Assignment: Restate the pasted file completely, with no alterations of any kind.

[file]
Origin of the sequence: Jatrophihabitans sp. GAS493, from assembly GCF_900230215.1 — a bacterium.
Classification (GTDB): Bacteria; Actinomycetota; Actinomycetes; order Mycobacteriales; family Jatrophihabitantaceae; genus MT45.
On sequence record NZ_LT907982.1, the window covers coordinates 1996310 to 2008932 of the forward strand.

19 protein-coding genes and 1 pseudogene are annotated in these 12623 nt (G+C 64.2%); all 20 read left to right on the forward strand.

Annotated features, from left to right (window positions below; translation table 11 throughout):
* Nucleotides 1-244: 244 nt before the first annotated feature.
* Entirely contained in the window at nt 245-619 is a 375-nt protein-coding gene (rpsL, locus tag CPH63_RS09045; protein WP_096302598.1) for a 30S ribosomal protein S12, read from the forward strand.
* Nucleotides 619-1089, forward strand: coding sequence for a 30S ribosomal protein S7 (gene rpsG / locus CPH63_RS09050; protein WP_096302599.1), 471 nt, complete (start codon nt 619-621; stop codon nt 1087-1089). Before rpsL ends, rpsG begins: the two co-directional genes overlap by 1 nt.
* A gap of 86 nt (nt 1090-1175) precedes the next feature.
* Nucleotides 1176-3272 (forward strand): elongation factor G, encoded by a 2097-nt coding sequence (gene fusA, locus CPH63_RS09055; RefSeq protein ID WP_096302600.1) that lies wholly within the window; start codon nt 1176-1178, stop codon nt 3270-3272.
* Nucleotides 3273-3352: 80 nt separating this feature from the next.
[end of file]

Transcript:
Origin of the sequence: Jatrophihabitans sp. GAS493, from assembly GCF_900230215.1 — a bacterium.
Classification (GTDB): Bacteria; Actinomycetota; Actinomycetes; order Mycobacteriales; family Jatrophihabitantaceae; genus MT45.
On sequence record NZ_LT907982.1, the window covers coordinates 1996310 to 2008932 of the forward strand.

19 protein-coding genes and 1 pseudogene are annotated in these 12623 nt (G+C 64.2%); all 20 read left to right on the forward strand.

Annotated features, from left to right (window positions below; translation table 11 throughout):
* Nucleotides 1-244: 244 nt before the first annotated feature.
* Entirely contained in the window at nt 245-619 is a 375-nt protein-coding gene (rpsL, locus tag CPH63_RS09045; protein WP_096302598.1) for a 30S ribosomal protein S12, read from the forward strand.
* Nucleotides 619-1089, forward strand: coding sequence for a 30S ribosomal protein S7 (gene rpsG / locus CPH63_RS09050; protein WP_096302599.1), 471 nt, complete (start codon nt 619-621; stop codon nt 1087-1089). Before rpsL ends, rpsG begins: the two co-directional genes overlap by 1 nt.
* A gap of 86 nt (nt 1090-1175) precedes the next feature.
* Nucleotides 1176-3272 (forward strand): elongation factor G, encoded by a 2097-nt coding sequence (gene fusA, locus CPH63_RS09055; RefSeq protein ID WP_096302600.1) that lies wholly within the window; start codon nt 1176-1178, stop codon nt 3270-3272.
* Nucleotides 3273-3352: 80 nt separating this feature from the next.